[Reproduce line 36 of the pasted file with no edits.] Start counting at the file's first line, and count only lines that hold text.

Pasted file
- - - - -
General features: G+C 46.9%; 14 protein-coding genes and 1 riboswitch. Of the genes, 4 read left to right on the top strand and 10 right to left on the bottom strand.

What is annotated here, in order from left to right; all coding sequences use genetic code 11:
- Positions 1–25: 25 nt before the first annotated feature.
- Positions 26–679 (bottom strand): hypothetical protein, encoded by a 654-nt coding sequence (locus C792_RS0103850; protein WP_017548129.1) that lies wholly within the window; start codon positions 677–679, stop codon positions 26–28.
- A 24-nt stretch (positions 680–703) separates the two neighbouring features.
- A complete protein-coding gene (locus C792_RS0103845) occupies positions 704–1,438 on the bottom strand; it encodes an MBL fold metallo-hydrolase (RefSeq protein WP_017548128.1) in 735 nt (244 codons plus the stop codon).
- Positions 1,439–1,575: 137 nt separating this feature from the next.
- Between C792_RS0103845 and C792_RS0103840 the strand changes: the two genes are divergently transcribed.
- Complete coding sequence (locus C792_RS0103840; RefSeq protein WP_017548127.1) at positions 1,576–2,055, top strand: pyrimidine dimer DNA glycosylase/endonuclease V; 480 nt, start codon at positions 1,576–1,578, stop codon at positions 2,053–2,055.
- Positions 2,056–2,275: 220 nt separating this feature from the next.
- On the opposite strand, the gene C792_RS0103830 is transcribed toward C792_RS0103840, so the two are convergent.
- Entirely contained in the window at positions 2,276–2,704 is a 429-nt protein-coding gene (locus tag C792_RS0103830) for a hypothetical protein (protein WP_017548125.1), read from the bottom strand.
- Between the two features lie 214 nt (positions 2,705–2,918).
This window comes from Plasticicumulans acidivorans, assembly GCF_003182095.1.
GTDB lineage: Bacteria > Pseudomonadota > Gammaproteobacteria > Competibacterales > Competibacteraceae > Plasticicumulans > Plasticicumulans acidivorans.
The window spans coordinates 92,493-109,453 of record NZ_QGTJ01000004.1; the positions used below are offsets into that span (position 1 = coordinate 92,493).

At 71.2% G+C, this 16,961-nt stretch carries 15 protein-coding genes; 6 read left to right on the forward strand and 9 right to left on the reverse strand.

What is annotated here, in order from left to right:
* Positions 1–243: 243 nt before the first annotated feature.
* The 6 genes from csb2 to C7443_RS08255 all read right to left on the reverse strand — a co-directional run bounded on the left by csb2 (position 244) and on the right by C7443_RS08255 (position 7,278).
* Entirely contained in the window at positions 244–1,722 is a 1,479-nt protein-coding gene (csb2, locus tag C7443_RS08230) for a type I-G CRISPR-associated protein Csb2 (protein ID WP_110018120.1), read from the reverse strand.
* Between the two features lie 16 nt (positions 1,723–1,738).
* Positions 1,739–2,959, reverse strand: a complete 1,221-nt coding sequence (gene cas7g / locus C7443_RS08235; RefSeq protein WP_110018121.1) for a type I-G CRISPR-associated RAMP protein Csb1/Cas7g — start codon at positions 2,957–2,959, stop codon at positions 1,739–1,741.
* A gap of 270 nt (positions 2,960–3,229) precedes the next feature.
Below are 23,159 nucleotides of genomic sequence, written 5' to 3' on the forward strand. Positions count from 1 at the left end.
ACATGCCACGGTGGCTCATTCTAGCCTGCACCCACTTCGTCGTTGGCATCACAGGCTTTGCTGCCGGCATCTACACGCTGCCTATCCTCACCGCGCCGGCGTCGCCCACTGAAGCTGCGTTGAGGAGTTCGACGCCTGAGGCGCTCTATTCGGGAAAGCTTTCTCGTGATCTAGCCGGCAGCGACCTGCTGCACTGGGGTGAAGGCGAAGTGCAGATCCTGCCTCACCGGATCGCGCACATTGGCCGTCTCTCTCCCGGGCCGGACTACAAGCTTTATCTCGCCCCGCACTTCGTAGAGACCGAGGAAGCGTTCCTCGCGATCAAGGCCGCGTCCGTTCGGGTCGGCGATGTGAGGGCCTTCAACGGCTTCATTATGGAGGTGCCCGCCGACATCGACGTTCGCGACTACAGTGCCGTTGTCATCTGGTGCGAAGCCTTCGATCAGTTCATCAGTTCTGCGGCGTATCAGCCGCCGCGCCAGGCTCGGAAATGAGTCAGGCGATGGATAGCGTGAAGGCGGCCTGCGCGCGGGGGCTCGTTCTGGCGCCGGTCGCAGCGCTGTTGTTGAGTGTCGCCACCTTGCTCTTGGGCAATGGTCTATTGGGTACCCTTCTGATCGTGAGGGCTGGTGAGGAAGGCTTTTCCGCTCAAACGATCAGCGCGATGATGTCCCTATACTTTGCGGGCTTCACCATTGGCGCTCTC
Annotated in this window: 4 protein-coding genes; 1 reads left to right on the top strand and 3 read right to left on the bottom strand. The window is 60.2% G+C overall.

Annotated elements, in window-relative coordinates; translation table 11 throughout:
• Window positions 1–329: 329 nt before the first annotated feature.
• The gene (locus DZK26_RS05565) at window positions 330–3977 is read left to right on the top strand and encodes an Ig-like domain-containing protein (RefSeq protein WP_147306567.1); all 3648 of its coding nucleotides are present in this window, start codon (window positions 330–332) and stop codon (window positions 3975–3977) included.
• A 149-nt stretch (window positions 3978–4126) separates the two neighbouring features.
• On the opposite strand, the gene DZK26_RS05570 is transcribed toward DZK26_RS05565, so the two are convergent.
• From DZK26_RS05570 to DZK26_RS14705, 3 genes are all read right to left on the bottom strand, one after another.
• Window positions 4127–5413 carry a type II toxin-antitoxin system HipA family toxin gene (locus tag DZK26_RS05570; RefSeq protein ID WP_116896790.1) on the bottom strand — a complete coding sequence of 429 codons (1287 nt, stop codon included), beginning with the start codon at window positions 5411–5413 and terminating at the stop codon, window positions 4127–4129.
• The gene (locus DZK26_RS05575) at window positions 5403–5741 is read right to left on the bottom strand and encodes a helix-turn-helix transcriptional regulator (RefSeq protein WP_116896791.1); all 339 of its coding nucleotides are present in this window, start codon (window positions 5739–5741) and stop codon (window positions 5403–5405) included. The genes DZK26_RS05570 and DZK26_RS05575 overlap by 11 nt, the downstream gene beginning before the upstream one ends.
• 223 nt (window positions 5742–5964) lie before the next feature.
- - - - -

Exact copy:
• 223 nt (window positions 5742–5964) lie before the next feature.